.The “weaknesses” and “limitations” terms actually have a lot of support in the standards-drafting committees. “Strengths and weaknesses” was in the first drafts of the chemistry and astronomy standards. The “strengths and weaknesses” language was dropped in the second draft but the biology, chemistry, and physics committees added the “strengths and limitations” language. Only the standards for Integrated Physics and Chemistry, Environmental Systems, Aquatic Science, and Earth and Space Science did not have “weaknesses” or “limitations” in either the first or second drafts (the Engineering Design and Problem Solving standards don’t count). The Integrated Physics and Chemistry committee did not participate in the revisions of the first drafts and hence there is no second draft for the IPC standards. Because of evolution theory, the “weaknesses” and “limitations” terms are the most contentious in the biology standards and so it is especially noteworthy that the second draft of the biology standards included “limitations.”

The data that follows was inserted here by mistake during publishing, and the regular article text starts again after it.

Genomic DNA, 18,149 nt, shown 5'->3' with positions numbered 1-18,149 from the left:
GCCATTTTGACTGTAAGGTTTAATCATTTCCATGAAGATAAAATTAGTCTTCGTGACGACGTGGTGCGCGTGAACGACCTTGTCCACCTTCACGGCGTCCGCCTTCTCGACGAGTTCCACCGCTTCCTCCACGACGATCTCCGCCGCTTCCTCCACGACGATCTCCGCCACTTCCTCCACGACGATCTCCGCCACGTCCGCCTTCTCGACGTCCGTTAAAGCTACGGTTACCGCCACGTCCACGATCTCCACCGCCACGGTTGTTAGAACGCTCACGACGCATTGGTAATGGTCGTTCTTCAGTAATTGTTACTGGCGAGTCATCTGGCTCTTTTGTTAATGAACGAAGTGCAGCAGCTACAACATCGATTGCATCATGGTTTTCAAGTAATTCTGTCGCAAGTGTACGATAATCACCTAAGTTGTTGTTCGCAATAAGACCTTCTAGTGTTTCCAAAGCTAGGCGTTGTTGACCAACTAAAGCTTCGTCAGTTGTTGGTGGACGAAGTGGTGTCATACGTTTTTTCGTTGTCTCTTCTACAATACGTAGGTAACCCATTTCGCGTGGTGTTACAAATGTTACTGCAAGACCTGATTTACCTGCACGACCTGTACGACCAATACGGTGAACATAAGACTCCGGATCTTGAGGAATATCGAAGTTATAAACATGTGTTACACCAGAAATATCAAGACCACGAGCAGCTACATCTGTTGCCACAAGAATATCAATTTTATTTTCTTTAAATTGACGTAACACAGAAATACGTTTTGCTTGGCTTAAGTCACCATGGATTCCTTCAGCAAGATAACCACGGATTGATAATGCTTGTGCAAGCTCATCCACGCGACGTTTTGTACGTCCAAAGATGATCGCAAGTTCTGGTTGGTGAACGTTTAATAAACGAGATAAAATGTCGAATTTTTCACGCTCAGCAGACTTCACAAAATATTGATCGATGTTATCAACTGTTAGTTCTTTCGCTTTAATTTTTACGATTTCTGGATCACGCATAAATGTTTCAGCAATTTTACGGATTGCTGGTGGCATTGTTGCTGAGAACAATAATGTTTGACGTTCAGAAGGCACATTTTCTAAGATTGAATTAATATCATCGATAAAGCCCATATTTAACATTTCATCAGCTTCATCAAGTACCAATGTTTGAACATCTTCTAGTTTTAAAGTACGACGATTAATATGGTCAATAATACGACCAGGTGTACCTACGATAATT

Also, of the seven board members who have shown support for the “weaknesses” language, the two who were seriously challenged in the recent election kept their seats. The board is more likely to listen to the general electorate than to scientists, teachers, clergy, etc.. And the question of whether to teach both strengths and weaknesses (or criticisms or limitations) does not require any scientific expertise to answer, so there is no reason to give any extra weight to scientists’ opinions on that question.

    –Speakers who support watering down instruction on evolution were outnumbered by about 8-1 on Wednesday by those who support giving Texas kids a science education that’s appropriate for the 21st century.–